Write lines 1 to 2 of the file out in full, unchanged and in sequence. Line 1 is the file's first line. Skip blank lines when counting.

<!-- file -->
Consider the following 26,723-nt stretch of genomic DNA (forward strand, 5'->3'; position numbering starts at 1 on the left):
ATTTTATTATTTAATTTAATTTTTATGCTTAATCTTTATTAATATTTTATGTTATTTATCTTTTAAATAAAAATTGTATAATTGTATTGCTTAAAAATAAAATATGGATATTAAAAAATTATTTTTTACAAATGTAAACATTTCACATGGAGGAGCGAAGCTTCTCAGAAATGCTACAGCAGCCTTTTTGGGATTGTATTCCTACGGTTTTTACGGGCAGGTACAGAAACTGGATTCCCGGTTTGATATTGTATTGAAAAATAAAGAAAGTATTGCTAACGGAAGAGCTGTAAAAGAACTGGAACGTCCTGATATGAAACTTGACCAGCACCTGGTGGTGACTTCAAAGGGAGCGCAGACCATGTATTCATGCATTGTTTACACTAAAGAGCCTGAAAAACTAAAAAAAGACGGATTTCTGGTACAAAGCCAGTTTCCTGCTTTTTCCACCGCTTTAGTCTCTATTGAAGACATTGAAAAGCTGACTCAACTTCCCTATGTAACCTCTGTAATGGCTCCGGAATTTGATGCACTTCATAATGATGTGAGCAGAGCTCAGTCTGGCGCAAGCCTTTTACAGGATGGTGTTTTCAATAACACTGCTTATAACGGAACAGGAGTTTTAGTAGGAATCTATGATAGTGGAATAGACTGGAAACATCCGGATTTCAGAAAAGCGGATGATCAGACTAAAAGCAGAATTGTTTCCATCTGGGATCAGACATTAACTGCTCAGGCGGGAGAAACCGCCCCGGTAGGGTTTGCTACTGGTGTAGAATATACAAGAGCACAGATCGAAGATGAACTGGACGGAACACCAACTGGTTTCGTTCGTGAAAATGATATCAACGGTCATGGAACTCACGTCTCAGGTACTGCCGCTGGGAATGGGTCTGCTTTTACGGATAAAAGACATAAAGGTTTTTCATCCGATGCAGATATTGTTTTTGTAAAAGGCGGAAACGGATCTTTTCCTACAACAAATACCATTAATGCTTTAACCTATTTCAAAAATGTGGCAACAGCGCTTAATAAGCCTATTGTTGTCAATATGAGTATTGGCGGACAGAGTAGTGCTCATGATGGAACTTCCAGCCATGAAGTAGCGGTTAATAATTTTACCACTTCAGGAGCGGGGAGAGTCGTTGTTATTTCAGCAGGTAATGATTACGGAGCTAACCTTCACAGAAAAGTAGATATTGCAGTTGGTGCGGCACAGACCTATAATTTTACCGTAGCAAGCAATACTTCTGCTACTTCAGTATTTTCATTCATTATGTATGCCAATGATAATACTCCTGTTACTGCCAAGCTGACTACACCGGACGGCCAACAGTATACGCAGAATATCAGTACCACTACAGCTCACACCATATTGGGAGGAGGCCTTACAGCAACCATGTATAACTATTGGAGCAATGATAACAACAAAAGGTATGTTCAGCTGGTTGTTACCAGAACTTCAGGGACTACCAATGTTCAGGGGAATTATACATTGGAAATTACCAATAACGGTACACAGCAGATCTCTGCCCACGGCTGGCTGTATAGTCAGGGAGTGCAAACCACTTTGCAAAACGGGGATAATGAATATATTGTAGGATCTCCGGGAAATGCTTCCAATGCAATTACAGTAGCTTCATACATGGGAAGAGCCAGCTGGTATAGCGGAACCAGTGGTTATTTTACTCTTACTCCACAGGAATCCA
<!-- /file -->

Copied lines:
Consider the following 26,723-nt stretch of genomic DNA (forward strand, 5'->3'; position numbering starts at 1 on the left):
ATTTTATTATTTAATTTAATTTTTATGCTTAATCTTTATTAATATTTTATGTTATTTATCTTTTAAATAAAAATTGTATAATTGTATTGCTTAAAAATAAAATATGGATATTAAAAAATTATTTTTTACAAATGTAAACATTTCACATGGAGGAGCGAAGCTTCTCAGAAATGCTACAGCAGCCTTTTTGGGATTGTATTCCTACGGTTTTTACGGGCAGGTACAGAAACTGGATTCCCGGTTTGATATTGTATTGAAAAATAAAGAAAGTATTGCTAACGGAAGAGCTGTAAAAGAACTGGAACGTCCTGATATGAAACTTGACCAGCACCTGGTGGTGACTTCAAAGGGAGCGCAGACCATGTATTCATGCATTGTTTACACTAAAGAGCCTGAAAAACTAAAAAAAGACGGATTTCTGGTACAAAGCCAGTTTCCTGCTTTTTCCACCGCTTTAGTCTCTATTGAAGACATTGAAAAGCTGACTCAACTTCCCTATGTAACCTCTGTAATGGCTCCGGAATTTGATGCACTTCATAATGATGTGAGCAGAGCTCAGTCTGGCGCAAGCCTTTTACAGGATGGTGTTTTCAATAACACTGCTTATAACGGAACAGGAGTTTTAGTAGGAATCTATGATAGTGGAATAGACTGGAAACATCCGGATTTCAGAAAAGCGGATGATCAGACTAAAAGCAGAATTGTTTCCATCTGGGATCAGACATTAACTGCTCAGGCGGGAGAAACCGCCCCGGTAGGGTTTGCTACTGGTGTAGAATATACAAGAGCACAGATCGAAGATGAACTGGACGGAACACCAACTGGTTTCGTTCGTGAAAATGATATCAACGGTCATGGAACTCACGTCTCAGGTACTGCCGCTGGGAATGGGTCTGCTTTTACGGATAAAAGACATAAAGGTTTTTCATCCGATGCAGATATTGTTTTTGTAAAAGGCGGAAACGGATCTTTTCCTACAACAAATACCATTAATGCTTTAACCTATTTCAAAAATGTGGCAACAGCGCTTAATAAGCCTATTGTTGTCAATATGAGTATTGGCGGACAGAGTAGTGCTCATGATGGAACTTCCAGCCATGAAGTAGCGGTTAATAATTTTACCACTTCAGGAGCGGGGAGAGTCGTTGTTATTTCAGCAGGTAATGATTACGGAGCTAACCTTCACAGAAAAGTAGATATTGCAGTTGGTGCGGCACAGACCTATAATTTTACCGTAGCAAGCAATACTTCTGCTACTTCAGTATTTTCATTCATTATGTATGCCAATGATAATACTCCTGTTACTGCCAAGCTGACTACACCGGACGGCCAACAGTATACGCAGAATATCAGTACCACTACAGCTCACACCATATTGGGAGGAGGCCTTACAGCAACCATGTATAACTATTGGAGCAATGATAACAACAAAAGGTATGTTCAGCTGGTTGTTACCAGAACTTCAGGGACTACCAATGTTCAGGGGAATTATACATTGGAAATTACCAATAACGGTACACAGCAGATCTCTGCCCACGGCTGGCTGTATAGTCAGGGAGTGCAAACCACTTTGCAAAACGGGGATAATGAATATATTGTAGGATCTCCGGGAAATGCTTCCAATGCAATTACAGTAGCTTCATACATGGGAAGAGCCAGCTGGTATAGCGGAACCAGTGGTTATTTTACTCTTACTCCACAGGAATCCA